Couple weeks ago I talked about routing protocols and in the post I mentioned two routing protocol features distance vector and link state. Although these protocols fundamentally do the same thing by getting information on remote networks they get this information in a different way. For today let’s introduce distance vector routing.
With a distance vector routing protocol, a router learns about a route to a different network (that’s the purpose of a routing protocol) the router only knows the “distance” to get there this is usually called the metric. The router also knows the next-hop router along with the outgoing interface to use when sending a packet destined to that network and that’s it.
You could say that a distance vector protocol does not give a graphical representation of the entire network. Look at the picture below R1 has two routes two the network 192.168.3.0. For distance vector the router chooses the lowest metric if this example was using RIP the routers metric would be using hop count and pick the path with the lowest hop count/metric. So although we have multiple routers between R1 and R3, for R1 it only knows and pretty much only cares about the routers that are directly connected to R1 (the red routers) and those are routers are advertising that they have a route reach to R3 (the 192.168.3.0 network.)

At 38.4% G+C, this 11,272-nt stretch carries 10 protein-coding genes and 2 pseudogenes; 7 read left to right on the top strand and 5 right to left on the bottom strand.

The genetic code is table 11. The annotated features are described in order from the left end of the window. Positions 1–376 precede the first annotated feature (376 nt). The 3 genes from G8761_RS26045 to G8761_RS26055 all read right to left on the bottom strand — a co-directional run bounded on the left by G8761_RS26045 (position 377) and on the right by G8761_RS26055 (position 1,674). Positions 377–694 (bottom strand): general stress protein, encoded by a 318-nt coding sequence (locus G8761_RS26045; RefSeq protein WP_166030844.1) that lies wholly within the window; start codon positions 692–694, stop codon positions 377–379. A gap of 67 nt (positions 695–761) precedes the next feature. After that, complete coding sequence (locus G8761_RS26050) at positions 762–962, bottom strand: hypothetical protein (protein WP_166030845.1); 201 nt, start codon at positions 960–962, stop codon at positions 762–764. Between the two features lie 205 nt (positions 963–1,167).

|Send Subnet Mask||No||Yes||Yes||Yes||Yes|
|Distance Vector||Yes||Yes||No *||No||No|
*EIGRP is considered a hybrid routing protocol (Uses the best of both Distance Vector and Link-State protocols) In some Cisco documentation EIGRP is also referred to as an advance distance vector protocol.
That’s my summary of at least Distance Vector routing protocols, there is a lot of other helpful information about distance vector and if you would like to learn simple web search would do. Also check out Cisco.com as they do have this and much more helpful documentation. I hope this information was informative and if you have an idea of the next topic that either deals with ICND1 or ICND2 let me know.